Structural controls on Fe oxide formation: A crystallographic analysis of the growth of hematite versus goethite

Project: Research project

Project Details


Dating back to the earliest hominids, the minerals hematite and goethite (both iron oxides) have provided us with durable, non-toxic red, yellow, and brown pigments, and today these minerals are synthesized in the millions of tons. They also are of critical economic importance because they serve as the primary reserves used to extract iron, and iron accounts for 90% of the world's metal consumption. Moreover, they can control the ability of soils to remove contaminants from groundwater because they frequently form as coatings on other soil minerals, such as quartz and feldspar. Even as only a microscopic veneer, they can attract and remove toxic metals, which otherwise would not react with the quartz or feldspar hosts. In spite of their economic and environmental significance, geologists continue to debate how they form and what mechanism determines which of either hematite or goethite is likely to crystallize. Understanding this formation process matters because some scientists have used hematite and goethite ratios to infer the climatic conditions that generated ancient soils. This project strives to determine the chemical conditions that dictate whether hematite or goethite will form in natural environments by using an innovative X-ray scattering technique that allows researchers to monitor iron oxide minerals at the atomic scale as they crystallize from fluids. In addition to this research helping scientists design more accurate historical (and predictive) climate models, the Investigators will also develop an interactive program that focuses on the geological and technological significance of iron oxides. These exercises will take advantage of a Smithsonian Learning Center called Q?rius, which attracts approximately 100,000 school children each year, and the U.S. National Museum of Natural History's extensive collection of iron oxide specimens to explain the important role of these minerals for maintaining the nation's technological and economic welfare.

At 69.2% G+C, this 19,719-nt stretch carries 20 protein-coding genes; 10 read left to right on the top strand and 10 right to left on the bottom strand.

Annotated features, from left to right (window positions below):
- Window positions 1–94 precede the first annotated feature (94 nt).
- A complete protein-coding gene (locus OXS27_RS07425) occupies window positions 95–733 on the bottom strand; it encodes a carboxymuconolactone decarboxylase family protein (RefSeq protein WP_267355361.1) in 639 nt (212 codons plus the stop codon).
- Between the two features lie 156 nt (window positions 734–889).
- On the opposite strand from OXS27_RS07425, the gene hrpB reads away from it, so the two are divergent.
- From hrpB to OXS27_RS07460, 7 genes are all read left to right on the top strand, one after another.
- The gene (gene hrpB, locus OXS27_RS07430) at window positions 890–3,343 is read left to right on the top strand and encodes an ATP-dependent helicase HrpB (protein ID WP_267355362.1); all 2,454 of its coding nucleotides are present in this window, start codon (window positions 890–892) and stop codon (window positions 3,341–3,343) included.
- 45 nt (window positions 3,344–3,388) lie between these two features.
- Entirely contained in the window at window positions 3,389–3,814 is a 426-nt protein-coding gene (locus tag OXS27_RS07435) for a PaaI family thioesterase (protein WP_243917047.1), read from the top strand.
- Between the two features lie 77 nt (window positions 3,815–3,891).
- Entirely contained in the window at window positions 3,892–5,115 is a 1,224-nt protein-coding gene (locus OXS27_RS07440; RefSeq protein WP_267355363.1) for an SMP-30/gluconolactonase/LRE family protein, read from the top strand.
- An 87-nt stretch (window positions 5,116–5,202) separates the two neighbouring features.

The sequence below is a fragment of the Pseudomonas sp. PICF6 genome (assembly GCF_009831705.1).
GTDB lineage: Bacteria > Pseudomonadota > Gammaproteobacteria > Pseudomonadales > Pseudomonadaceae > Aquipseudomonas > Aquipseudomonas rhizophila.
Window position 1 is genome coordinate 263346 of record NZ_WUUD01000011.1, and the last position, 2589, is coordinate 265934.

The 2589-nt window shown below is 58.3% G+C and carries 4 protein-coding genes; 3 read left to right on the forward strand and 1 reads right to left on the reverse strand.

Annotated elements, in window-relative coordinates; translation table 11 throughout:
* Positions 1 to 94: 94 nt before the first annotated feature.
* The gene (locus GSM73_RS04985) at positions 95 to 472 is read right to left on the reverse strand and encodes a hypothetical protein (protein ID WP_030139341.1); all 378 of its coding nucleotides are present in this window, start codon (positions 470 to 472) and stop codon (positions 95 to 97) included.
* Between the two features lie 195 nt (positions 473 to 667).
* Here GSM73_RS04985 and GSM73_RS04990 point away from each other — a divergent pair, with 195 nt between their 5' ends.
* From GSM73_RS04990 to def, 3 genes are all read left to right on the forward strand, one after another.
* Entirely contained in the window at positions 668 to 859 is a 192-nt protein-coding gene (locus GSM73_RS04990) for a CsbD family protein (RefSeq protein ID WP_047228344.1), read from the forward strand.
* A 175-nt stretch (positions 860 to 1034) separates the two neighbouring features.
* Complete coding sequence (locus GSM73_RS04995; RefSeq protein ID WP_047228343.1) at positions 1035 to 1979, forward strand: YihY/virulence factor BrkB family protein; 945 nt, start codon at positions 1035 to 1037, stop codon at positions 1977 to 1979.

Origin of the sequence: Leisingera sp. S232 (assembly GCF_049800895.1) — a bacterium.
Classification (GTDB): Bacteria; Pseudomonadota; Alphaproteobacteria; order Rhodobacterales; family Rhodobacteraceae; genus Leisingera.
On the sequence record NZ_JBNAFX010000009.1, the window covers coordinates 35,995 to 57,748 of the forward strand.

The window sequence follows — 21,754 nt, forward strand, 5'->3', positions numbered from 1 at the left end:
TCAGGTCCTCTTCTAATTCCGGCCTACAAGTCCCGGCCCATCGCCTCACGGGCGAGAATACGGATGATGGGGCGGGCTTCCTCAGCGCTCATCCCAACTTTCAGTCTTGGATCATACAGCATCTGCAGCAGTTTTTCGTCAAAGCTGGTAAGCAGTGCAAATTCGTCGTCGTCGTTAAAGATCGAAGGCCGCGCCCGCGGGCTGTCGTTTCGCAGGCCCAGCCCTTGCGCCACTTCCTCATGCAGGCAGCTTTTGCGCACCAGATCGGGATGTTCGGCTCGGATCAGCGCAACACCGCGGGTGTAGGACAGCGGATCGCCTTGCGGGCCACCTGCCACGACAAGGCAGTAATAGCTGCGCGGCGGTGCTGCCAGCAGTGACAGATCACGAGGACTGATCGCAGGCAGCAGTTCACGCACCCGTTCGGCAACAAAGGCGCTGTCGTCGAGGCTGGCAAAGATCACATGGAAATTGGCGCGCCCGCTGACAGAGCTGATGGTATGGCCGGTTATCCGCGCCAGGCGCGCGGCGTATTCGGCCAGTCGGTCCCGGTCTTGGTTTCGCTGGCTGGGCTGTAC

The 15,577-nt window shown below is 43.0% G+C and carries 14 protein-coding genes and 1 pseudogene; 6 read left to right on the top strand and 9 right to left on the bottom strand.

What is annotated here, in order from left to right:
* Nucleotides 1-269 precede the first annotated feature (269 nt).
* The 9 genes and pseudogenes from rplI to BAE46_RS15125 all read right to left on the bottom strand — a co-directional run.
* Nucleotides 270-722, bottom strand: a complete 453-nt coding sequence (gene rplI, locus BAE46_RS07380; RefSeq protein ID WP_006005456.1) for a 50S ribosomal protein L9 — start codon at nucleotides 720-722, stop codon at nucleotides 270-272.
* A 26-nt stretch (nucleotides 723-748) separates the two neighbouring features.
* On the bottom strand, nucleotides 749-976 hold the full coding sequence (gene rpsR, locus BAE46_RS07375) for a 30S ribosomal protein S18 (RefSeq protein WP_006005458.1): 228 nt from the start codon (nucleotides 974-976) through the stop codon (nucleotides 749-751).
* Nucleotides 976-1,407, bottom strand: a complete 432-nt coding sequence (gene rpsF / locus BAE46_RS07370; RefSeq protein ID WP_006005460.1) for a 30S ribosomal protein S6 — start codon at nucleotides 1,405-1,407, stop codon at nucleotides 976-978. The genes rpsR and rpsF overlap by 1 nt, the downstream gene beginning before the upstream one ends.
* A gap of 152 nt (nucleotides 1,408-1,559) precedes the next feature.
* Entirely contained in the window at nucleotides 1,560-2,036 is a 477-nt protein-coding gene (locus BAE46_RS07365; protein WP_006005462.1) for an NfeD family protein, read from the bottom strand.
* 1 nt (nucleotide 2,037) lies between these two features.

Over the past decade, several studies have argued that the ratio of hematite to goethite in soils can yield quantitative estimates of mean annual precipitation, raising the possibility that hematite/goethite ratios in paleosols may serve as proxies for ancient climate. The application of hematite/goethite proxies to Ordovician paleosols has, however, conflicted with the results of well-established climatic indicators. Recent research by the Principal Investigators has revealed that the crystallization of hematite relative to goethite is determined by a complex interplay of solution pH, temperature, and time. The PIs hypothesize that the formation of goethite is outcompeted in certain conditions by the metastability of 'hydrohematite,' a mineral discovered 175 years ago and discredited in the 1920s. Specifically, they suggest that the reaction of ferrihydrite to hydrohematite is favored in alkaline systems (pH ~8) at low to moderate temperatures (below 130oC). The composition of hydrohematite falls halfway between those of the goethite and hematite endmembers, and the transition from hydrohematite to stoichiometric hematite involves structural discontinuities suggestive of the onset of magnetic coupling between neighboring iron atoms. The PIs will combine state-of-the-art, synchrotron X-ray diffraction techniques with computational methods to understand the factors that control the relative thermodynamic stabilities in this system of iron (hydr)oxide nanophases. Accurate applications of hematite/goethite proxies for paleoclimate reconstruction require a rigorous understanding of the rates at which ferrihydrite alters to goethite and hematite and on the variables that influence which reaction products form. The series of research thrusts outlined in this proposal will provide important constraints on the character and the rates by which iron (hydr)oxides evolve in maturing soils. The results thus will improve the utility of hematite and goethite as a climate indicator, and they will reveal the relationship between the defect states and the physical properties and behaviors of iron oxides.

This award reflects NSF's statutory mission and has been deemed worthy of support through evaluation using the Foundation's intellectual merit and broader impacts review criteria.

Effective start/end date8/15/197/31/22


  • National Science Foundation: $474,916.00


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